FAQs

How does fluoride prevent tooth decay?

Fluoride protects teeth in two ways:

Systemic fluoride. This is the fluoride in drinking water, fluoride vitamins or supplements. This fluoride is swallowed. Systemic fluoride in saliva strengthens the tooth structure and helps prevent decay. It reaches teeth still forming, even before you can see them in the mouth.

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How is fluoride manufactured?

Fluoride is manufactured through a process that separates fluoride from phosphorus. Phosphorus is primarily used by the fertilizer industry for fertilizer. The fluoride is used by the water industry. Fluoride used in drinking water is tested and must meet AWWA and NSF standards for purity. FMI.

How does water fluoridation compare to other public health measures?

To protect public health we:

  • add folic acid to cereal products to prevent birth defects;
  • add iodide to salt to prevent goiter;
  • add chlorine to water to disinfect it;
  • add vitamin D to milk to build stronger bones.

Fluoridation is similar to other ways we protect public health.

Some controversy surrounds fluoridation. Opponents question the benefits and safety of ingesting fluoride.

How much fluoride is added to the water?

The U.S. Department of Health and Human Services recommends a 0.7 mg/l optimal level of fluoride in drinking water to prevent tooth decay. The Portland Water District maintains an average of 0.70 mg/l. Recently, the Portland Water District was awarded the Water Fluoridation Quality Award from the U.S. Centers for Disease Control and Prevention for achieving excellence in community water fluoridation by maintaining a consistent level of fluoridated water.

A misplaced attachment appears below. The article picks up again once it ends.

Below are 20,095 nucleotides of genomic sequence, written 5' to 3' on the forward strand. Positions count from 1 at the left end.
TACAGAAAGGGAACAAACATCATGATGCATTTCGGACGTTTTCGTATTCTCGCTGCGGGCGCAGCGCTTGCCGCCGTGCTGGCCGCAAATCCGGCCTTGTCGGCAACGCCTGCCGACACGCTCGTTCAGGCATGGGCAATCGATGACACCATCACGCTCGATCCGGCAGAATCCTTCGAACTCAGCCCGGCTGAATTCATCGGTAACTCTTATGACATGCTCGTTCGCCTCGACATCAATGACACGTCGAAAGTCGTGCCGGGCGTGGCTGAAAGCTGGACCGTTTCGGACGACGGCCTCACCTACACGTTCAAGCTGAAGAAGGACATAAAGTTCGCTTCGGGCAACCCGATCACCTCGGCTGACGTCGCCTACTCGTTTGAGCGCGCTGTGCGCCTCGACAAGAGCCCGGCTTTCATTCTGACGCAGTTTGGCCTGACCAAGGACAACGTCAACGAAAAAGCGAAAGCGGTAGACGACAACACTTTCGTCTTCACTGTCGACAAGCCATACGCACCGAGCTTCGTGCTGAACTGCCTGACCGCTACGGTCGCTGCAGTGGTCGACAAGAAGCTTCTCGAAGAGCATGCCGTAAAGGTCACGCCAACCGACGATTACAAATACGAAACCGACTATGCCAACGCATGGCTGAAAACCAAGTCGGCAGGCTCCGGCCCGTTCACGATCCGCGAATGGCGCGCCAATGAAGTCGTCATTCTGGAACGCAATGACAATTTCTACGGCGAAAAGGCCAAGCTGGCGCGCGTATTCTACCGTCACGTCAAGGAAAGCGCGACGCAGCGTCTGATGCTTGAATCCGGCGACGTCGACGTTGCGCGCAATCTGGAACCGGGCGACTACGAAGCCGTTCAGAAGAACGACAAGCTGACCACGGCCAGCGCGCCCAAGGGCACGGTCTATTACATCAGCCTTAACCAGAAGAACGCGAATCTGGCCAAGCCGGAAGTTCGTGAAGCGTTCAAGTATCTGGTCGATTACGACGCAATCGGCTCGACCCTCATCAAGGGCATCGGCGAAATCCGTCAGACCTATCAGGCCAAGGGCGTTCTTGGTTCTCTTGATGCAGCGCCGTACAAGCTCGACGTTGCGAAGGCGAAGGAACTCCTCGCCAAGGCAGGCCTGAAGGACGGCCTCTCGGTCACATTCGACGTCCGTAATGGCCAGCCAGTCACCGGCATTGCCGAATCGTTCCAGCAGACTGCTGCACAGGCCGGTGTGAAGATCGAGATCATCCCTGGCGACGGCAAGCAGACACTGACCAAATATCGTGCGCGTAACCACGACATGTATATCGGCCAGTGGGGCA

How can I conserve water in the bathroom?

Two thirds of the water used in the average home is in the bathroom, mostly for flushing toilets, showers, and baths.

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How can I conserve water in the kitchen and laundry room?

  1. Use appliances efficiently. Run full loads in the dish or clothes washer or, if your appliance has one, use a load selector.
  2. Buy a water saver. Select new appliances that are designed to minimize water use.
  3. Clean vegetables and fruit efficiently. Use a vegetable brush to expedite cleaning.
  4. Use garbage grinders as little as possible. Start a compost pile.
  5. Keep a pitcher of drinking water in the refrigerator. Avoid running the tap just to cool water for drinking or utilize that water for other uses such as watering plants.

How can I reduce outside water usage?

  1. Water the lawn and garden only when necessary. Early morning or evening are the best times. Let grass grow higher in dry weather. Mulch your trees and plants. Avoid watering driveways and sidewalks.
  2. Deep-soak your lawn. Allow the moisture to soak down to the roots where it does the most good. A light sprinkling evaporates quickly.
  3. Plant drought resistant trees and plants. Many beautiful trees and plants thrive with less watering, particularly native species.
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Do water leaks really matter?

Leaks. Unseen or unfixed, they can drip hundreds, even thousands of gallons of water wastefully down the drain. A little detective work several times a year can catch these water thieves in the act and put them out of circulation.

How do I know if my toilet is leaking?

Toilets: Approximately 27% of your water usage comes from toilet flushing. A leaky toilet can have a major impact on your bill. The toilet is one of the most common water wasters but its leaks tend to be less noticeable than faucet leaks.

Here are some obvious signs of a leaking toilet:

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What are some common causes of toilet leaks?

Possible causes of toilet leaks include:

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